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Overweight O'Brien apologizes as he returns from one-week exile

Shane O'Brien, left, checks Detroit Red Wings' Johan Franzen, right, of Sweden, in the second period of an NHL hockey game in Detroit Wednesday, March 3, 2010.  (THE ASSOCIATED PRESS/Paul Sancya)

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Shane O'Brien, left, checks Detroit Red Wings' Johan Franzen, right, of Sweden, in the second period of an NHL hockey game in Detroit Wednesday, March 3, 2010. (THE ASSOCIATED PRESS/Paul Sancya)

VANCOUVER, B.C. - Defenceman Shane O'Brien apologized as he returned to the Vancouver Canucks following a one-week exile Sunday.

"I made a mistake, I'm human and things happen, but, being a professional, it's no excuse," O'Brien told reporters after participating in a morning skate before the Canucks hosted the Minnesota Wild at GM Place. "It's a privilege and an honour to play in the NHL. I made a mistake and I learned from it and did my time."

O'Brien was banned from team workouts and a California road trip after he reported late for practice last Monday. The 26-year-old rearguard also revealed he was eight pounds over a 227-pound weight limit set by the club.

"Obviously we've been fighting all year to put ourselves in the position we're in and, for a distraction like this to come above winning games and getting ready for the playoffs, I owe my teammates a big apology," he said.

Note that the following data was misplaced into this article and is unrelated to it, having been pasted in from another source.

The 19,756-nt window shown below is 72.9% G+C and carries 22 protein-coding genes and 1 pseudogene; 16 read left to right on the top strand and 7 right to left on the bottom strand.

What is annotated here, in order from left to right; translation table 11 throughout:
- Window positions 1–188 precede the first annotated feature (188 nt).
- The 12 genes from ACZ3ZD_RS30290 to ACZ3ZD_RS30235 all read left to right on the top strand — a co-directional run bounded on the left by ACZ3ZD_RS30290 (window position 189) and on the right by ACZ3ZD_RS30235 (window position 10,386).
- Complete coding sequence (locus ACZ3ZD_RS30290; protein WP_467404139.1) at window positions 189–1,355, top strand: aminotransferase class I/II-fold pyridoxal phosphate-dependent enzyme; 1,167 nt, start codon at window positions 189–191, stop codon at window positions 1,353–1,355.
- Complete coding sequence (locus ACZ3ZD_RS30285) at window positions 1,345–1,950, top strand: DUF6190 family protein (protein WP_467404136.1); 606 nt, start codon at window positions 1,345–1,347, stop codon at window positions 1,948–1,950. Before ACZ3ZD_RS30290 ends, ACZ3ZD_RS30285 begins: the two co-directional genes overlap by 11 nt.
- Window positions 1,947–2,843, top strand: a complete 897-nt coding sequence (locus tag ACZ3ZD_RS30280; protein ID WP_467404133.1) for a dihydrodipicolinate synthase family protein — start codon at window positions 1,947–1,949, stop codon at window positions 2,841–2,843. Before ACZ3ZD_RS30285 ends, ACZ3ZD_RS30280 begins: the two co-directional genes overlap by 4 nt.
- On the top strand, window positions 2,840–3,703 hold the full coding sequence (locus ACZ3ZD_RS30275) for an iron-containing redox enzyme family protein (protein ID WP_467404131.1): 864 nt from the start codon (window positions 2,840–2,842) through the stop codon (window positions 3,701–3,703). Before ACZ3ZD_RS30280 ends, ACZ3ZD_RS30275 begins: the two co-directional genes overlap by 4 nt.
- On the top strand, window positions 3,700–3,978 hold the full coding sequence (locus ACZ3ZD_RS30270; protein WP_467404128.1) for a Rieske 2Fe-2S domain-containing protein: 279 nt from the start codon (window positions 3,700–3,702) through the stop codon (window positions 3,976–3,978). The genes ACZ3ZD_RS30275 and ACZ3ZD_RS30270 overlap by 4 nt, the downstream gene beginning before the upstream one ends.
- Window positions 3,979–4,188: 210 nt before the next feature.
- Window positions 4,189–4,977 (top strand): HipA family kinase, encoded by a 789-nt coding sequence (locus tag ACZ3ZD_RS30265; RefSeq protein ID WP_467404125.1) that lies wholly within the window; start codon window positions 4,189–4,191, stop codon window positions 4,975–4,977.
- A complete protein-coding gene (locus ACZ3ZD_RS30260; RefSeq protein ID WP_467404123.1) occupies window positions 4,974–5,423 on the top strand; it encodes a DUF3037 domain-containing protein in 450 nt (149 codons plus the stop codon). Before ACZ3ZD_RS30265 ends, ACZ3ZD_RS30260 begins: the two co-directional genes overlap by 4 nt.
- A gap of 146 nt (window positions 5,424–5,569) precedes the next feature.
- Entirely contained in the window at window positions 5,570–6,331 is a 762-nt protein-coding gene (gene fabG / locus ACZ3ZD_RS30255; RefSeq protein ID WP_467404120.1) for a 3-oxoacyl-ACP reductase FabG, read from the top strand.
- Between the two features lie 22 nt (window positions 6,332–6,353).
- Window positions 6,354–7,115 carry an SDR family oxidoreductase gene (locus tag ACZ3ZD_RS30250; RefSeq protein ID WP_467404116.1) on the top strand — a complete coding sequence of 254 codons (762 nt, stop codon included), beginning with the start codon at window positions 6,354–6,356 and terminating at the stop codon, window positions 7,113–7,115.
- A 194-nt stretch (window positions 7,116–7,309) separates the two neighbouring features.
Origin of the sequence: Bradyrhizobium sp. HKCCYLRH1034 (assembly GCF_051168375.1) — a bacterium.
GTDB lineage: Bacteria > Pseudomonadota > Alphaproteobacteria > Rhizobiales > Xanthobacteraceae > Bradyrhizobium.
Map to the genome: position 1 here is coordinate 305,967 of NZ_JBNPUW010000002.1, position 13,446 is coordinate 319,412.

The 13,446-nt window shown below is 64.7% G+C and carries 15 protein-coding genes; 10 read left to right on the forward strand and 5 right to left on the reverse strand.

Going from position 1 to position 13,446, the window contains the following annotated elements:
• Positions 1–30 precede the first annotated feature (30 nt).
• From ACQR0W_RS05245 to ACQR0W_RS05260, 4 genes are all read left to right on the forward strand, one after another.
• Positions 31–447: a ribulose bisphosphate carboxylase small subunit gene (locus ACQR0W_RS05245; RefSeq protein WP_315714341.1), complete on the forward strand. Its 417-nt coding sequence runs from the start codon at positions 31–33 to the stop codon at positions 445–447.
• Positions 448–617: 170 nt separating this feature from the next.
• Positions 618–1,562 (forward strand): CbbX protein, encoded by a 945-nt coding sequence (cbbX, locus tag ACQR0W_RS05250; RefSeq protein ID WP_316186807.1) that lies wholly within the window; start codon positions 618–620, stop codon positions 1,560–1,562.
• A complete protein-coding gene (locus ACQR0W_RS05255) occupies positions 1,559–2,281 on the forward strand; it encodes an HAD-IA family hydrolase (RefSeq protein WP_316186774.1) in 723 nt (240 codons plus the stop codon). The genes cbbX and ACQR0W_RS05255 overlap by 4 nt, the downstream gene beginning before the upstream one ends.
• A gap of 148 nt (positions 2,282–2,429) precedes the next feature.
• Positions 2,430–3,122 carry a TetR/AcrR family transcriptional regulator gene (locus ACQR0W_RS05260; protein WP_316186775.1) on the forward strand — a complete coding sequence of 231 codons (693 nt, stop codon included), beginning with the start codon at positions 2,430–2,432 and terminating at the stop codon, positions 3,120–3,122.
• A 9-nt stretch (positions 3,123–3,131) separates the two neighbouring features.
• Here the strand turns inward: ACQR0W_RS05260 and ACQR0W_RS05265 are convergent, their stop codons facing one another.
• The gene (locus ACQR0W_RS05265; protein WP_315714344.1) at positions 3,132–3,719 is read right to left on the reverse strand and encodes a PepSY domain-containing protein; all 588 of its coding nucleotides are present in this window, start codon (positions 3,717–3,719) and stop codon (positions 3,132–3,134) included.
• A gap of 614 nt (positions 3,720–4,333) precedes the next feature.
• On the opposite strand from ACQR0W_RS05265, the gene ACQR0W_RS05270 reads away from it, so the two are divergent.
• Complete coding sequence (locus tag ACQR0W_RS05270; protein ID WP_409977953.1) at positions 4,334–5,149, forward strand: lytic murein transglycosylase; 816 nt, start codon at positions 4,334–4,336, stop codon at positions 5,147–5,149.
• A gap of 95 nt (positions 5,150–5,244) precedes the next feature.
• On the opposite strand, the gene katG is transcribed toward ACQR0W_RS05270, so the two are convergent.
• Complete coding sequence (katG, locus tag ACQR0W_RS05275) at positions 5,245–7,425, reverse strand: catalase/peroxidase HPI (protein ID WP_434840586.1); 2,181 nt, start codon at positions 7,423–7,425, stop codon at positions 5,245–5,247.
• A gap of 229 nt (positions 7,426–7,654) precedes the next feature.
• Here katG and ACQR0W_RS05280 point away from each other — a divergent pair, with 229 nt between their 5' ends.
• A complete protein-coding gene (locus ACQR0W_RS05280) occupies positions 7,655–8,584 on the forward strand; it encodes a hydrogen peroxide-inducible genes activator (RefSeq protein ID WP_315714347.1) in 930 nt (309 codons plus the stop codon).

Canucks coach Alain Vigneault wasn't quite ready to forgive and forget. O'Brien was a healthy scratch against the Wild as Vigneault sat him for the fourth straight game.

"He just asked me what my weight was and said I'll be practising with the team but not playing," said O'Brien. "I was 227 this morning. I was 235 when I stopped playing. All year, I've been between 230 and 235, but they want me under 230 and it's my job as a pro to meet their demands.

"I guess I slipped up a little bit with that over the Olympic break and that's not very professional. Obviously they weren't too happy about it."

But O'Brien, who has run into trouble in the past for taking foolish penalties and claiming that management had ordered him to fight, was not about to complain about his punishment.

"He's the coach and he's the boss and he gets paid to make those decisions," said O'Brien, who is in his second season with the Canucks and becomes a restricted free agent this summer. "He did what he felt was good for the team. I'm not in a position to argue it. I made a mistake and, when you make a mistake in life, there are consequences and I know that.

"You have to be a man to step up and take the punishment - and I feel I've done that."

O'Brien fell out of favour even though he has reduced his penalty minutes to 79 from 196 last season and is currently a respectable plus-16 while the Canucks have battled a barrage of injuries to defencemen.

"I think I'm a good team guy, but, at the same time, I was late for practice and that was unprofessional and disrespectful to my teammates," said O"Brien. "So it was a little embarrassing, but you move forward."

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